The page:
Branium and the Santa Monica Haskell Users Group were kind enough to give me a chance to present about automatic differentiation for an evening, a topic we’ve visited before. This gave me a chance to improve my existing implementation and even add symbolic differentiation capabilities.
You can find the source code on GitHub, but I’ll inline the interesting bits.
Dual is now a type constructor, rather than a concrete type.
This lets us accomplish a neat trick, which I will point out below.
(**) is split into three cases in order to fix the bug mentioned in my earlier post.
The three cases correspond to the power rule (variable raised to a constant), the exponential function rule (constant raised to a variable), and a third unnamed rule for finding the derivative of a variable raised to a variable.
We can derive this rule using logarithmic differentiation:
We also found it necessary to add an
Ord (Dual a) instance (when
Ord a exists, of course) for some bookkeeping later on (I forget exactly where).
Now for the neat trick.
Normally, if we have a function \(f\) in hand, then you can think of differentiation as two different processes.
In the first process, you can choose a specific input \(c\) and ask for \(f’(c)\), presumably some kind of concrete type.
We carry out this process when we ask Haskell to evaluate
f $ Dual 5 1, for example.
A more general process would be to pretend we chose a specific number (using, say, \(x\) as a placeholder) and use the formalism to arrive at a formula for \(f’\) (in terms of \(x\)).
In Haskell, we pretend that we chose a number like this:
\x -> f $ Dual x 1.
This lambda is the derivative \(f’\) of the original function \(f\).
Let’s write down this lambda expression so that we don’t forget it.
So now, if
f is a Haskell function with type
Num a -> Num c (res.
d f is the derivative of
f, also of type
Num a -> Num c (res.
And now we see why
Dual was made a type constructor this time around:
d f would both be stuck being boring
Double -> Doubles if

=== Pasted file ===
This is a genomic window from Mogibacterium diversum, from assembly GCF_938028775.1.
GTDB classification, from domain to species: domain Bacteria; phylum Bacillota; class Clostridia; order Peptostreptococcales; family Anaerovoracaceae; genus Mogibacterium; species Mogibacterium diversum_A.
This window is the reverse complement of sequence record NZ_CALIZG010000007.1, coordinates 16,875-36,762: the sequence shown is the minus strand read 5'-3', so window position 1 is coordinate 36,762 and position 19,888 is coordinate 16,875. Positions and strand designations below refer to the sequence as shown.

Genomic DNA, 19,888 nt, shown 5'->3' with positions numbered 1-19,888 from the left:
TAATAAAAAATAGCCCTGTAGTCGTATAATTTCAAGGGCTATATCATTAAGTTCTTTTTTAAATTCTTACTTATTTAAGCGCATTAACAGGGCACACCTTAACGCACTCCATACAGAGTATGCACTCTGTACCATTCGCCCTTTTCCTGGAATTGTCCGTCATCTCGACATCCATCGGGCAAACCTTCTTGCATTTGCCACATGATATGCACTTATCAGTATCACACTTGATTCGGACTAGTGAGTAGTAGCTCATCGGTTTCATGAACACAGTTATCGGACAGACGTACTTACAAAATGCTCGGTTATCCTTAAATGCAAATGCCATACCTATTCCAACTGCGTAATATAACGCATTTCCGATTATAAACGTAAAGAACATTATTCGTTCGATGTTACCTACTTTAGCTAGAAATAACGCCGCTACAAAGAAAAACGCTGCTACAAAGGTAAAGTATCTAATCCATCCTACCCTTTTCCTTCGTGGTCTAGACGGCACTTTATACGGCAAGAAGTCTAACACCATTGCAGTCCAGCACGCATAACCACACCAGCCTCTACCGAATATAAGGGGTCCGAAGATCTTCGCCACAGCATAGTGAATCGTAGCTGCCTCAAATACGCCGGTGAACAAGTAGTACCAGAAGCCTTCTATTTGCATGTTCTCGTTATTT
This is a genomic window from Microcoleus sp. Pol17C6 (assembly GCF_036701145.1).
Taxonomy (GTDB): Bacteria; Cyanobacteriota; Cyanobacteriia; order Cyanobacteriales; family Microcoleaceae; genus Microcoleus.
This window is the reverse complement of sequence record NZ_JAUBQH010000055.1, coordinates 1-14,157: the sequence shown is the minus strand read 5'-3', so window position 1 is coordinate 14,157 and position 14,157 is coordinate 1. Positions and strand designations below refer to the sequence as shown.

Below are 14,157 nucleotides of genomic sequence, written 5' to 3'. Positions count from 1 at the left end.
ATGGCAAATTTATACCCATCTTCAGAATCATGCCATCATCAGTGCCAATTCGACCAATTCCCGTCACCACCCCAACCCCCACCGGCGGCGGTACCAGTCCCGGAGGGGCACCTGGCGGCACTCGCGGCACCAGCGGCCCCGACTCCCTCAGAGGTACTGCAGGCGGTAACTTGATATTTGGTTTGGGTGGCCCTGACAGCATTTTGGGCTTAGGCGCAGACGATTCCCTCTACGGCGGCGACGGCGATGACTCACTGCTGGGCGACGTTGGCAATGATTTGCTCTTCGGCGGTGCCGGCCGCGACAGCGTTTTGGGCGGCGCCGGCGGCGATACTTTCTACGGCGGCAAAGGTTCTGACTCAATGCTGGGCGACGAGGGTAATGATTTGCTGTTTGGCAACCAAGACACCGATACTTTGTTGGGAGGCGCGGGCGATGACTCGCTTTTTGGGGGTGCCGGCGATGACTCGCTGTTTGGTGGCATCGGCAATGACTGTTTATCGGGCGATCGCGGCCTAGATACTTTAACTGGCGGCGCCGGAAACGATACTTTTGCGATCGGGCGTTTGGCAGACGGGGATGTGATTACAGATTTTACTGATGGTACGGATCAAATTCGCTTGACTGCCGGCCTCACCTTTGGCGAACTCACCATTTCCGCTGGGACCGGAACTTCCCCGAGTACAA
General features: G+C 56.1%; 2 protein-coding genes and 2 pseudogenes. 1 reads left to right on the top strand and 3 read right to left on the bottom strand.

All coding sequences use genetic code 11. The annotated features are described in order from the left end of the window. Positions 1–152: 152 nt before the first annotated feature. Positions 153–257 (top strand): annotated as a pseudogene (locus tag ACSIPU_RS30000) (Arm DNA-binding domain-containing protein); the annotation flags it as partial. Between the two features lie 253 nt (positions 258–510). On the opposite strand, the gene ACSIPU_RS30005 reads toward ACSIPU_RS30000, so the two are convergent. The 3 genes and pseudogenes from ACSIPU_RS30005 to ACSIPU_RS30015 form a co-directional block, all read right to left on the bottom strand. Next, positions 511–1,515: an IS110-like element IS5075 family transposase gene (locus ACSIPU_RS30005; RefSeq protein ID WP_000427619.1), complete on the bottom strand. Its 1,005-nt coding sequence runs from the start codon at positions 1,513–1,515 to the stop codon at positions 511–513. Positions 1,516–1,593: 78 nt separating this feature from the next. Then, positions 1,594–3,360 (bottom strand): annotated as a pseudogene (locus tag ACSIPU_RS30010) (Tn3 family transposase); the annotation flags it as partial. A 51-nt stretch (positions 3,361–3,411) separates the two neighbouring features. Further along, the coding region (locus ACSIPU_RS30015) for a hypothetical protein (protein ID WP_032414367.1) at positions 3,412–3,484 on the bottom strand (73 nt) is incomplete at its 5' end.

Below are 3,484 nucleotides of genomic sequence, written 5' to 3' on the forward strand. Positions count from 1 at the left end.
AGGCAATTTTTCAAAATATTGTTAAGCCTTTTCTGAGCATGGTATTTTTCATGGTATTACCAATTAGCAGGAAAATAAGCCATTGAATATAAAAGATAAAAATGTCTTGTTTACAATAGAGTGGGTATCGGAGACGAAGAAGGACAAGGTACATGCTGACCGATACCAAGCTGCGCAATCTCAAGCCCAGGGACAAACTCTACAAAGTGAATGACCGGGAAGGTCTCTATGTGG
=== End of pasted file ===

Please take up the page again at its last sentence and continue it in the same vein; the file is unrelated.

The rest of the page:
Dual were simply defined as
data Dual = Dual Double Double.
There are some illustrative examples in the repo that you might want to check out, but those aside, it’s time for symbolic differentiation.
For symbolic differentiation, I literally copied portions of code from Benjamin Kovach’s “Abstract Nonsense” blog post, Symbolic Calculus in Haskell.
Kovach defines a type
Expr a for algebraic expressions that accept and produce values of type
a (“accept” and “produce” in paper-pencil-land, not in Haskell).
(In practice, you’d want more than just
:*:, but we’re only going to implement
Num (Expr a) today.)
Where Kovach implements a function
derivative :: (Num a) => Expr a -> Expr a which returns an
Expr a for the derivative of the passed
Expr a, we take a different approach: we will write a
Num (Expr a) instance, which will allow us to leverage our existing automatic differentiation machinery.
Automatic differentiation doesn’t do anything to
It requires a Haskell function–something like
Num a => a -> a.
So, the last ingredient we need is a way to think of an
Expr a as a Haskell function.
We get this by writing a function that evaluates an
Expr a at a given
Kovach implements a nice one.
I’m going to just take one on credit for now:
And that’s it, we now have symbolic differentiation!
For example, consider the following
Find their derivatives by:
Or, for lack of an implementation of
applyExpr, inline the lambdas:
You’ll find that you get the expected results.